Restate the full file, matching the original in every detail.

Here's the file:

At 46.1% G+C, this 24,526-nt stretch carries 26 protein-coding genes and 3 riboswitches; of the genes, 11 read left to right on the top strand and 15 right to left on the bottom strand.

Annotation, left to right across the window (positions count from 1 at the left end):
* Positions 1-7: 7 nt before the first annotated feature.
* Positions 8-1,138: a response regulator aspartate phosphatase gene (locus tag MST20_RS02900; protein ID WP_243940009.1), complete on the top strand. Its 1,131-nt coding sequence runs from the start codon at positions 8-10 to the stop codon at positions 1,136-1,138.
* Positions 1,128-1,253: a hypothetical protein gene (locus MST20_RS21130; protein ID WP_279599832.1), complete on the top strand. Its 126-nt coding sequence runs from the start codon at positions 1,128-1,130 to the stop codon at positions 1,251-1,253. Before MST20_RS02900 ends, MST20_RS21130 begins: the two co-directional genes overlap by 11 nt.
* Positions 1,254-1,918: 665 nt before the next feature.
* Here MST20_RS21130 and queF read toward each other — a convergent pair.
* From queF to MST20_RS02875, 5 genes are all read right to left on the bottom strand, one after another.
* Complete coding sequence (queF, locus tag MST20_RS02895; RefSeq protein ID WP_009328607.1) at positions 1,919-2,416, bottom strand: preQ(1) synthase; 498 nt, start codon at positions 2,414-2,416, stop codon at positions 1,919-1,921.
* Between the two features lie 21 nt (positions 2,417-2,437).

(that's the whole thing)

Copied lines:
At 46.1% G+C, this 24,526-nt stretch carries 26 protein-coding genes and 3 riboswitches; of the genes, 11 read left to right on the top strand and 15 right to left on the bottom strand.

Annotation, left to right across the window (positions count from 1 at the left end):
* Positions 1-7: 7 nt before the first annotated feature.
* Positions 8-1,138: a response regulator aspartate phosphatase gene (locus tag MST20_RS02900; protein ID WP_243940009.1), complete on the top strand. Its 1,131-nt coding sequence runs from the start codon at positions 8-10 to the stop codon at positions 1,136-1,138.
* Positions 1,128-1,253: a hypothetical protein gene (locus MST20_RS21130; protein ID WP_279599832.1), complete on the top strand. Its 126-nt coding sequence runs from the start codon at positions 1,128-1,130 to the stop codon at positions 1,251-1,253. Before MST20_RS02900 ends, MST20_RS21130 begins: the two co-directional genes overlap by 11 nt.
* Positions 1,254-1,918: 665 nt before the next feature.
* Here MST20_RS21130 and queF read toward each other — a convergent pair.
* From queF to MST20_RS02875, 5 genes are all read right to left on the bottom strand, one after another.
* Complete coding sequence (queF, locus tag MST20_RS02895; RefSeq protein ID WP_009328607.1) at positions 1,919-2,416, bottom strand: preQ(1) synthase; 498 nt, start codon at positions 2,414-2,416, stop codon at positions 1,919-1,921.
* Between the two features lie 21 nt (positions 2,417-2,437).